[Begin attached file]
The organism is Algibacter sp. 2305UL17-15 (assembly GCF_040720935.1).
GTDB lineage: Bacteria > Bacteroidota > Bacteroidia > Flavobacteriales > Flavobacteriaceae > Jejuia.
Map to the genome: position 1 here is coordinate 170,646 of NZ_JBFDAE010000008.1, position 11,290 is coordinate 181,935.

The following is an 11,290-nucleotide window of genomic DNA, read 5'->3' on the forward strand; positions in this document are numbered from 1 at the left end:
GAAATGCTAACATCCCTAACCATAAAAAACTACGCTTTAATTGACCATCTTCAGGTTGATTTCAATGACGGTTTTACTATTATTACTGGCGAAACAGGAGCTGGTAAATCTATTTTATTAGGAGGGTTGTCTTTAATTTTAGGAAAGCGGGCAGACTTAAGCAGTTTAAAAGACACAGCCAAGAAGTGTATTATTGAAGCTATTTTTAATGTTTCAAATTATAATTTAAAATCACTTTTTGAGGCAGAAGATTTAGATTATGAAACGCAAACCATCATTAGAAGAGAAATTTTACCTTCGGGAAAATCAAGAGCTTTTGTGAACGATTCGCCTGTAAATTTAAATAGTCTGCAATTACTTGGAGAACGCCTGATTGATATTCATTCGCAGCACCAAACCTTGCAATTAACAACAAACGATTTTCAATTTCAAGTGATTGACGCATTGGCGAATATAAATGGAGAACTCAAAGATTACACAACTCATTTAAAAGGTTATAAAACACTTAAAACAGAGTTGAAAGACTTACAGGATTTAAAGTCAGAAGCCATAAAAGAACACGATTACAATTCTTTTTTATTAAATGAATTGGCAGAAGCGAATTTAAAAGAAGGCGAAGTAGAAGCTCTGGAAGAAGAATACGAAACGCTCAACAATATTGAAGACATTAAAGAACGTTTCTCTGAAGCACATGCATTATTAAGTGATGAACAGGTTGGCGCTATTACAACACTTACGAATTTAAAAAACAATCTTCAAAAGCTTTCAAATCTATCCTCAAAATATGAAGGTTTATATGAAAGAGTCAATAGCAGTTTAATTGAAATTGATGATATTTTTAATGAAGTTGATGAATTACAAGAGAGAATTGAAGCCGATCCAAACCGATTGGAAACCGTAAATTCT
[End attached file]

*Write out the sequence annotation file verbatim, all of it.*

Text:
The organism is Algibacter sp. 2305UL17-15 (assembly GCF_040720935.1).
GTDB lineage: Bacteria > Bacteroidota > Bacteroidia > Flavobacteriales > Flavobacteriaceae > Jejuia.
Map to the genome: position 1 here is coordinate 170,646 of NZ_JBFDAE010000008.1, position 11,290 is coordinate 181,935.

The following is an 11,290-nucleotide window of genomic DNA, read 5'->3' on the forward strand; positions in this document are numbered from 1 at the left end:
GAAATGCTAACATCCCTAACCATAAAAAACTACGCTTTAATTGACCATCTTCAGGTTGATTTCAATGACGGTTTTACTATTATTACTGGCGAAACAGGAGCTGGTAAATCTATTTTATTAGGAGGGTTGTCTTTAATTTTAGGAAAGCGGGCAGACTTAAGCAGTTTAAAAGACACAGCCAAGAAGTGTATTATTGAAGCTATTTTTAATGTTTCAAATTATAATTTAAAATCACTTTTTGAGGCAGAAGATTTAGATTATGAAACGCAAACCATCATTAGAAGAGAAATTTTACCTTCGGGAAAATCAAGAGCTTTTGTGAACGATTCGCCTGTAAATTTAAATAGTCTGCAATTACTTGGAGAACGCCTGATTGATATTCATTCGCAGCACCAAACCTTGCAATTAACAACAAACGATTTTCAATTTCAAGTGATTGACGCATTGGCGAATATAAATGGAGAACTCAAAGATTACACAACTCATTTAAAAGGTTATAAAACACTTAAAACAGAGTTGAAAGACTTACAGGATTTAAAGTCAGAAGCCATAAAAGAACACGATTACAATTCTTTTTTATTAAATGAATTGGCAGAAGCGAATTTAAAAGAAGGCGAAGTAGAAGCTCTGGAAGAAGAATACGAAACGCTCAACAATATTGAAGACATTAAAGAACGTTTCTCTGAAGCACATGCATTATTAAGTGATGAACAGGTTGGCGCTATTACAACACTTACGAATTTAAAAAACAATCTTCAAAAGCTTTCAAATCTATCCTCAAAATATGAAGGTTTATATGAAAGAGTCAATAGCAGTTTAATTGAAATTGATGATATTTTTAATGAAGTTGATGAATTACAAGAGAGAATTGAAGCCGATCCAAACCGATTGGAAACCGTAAATTCT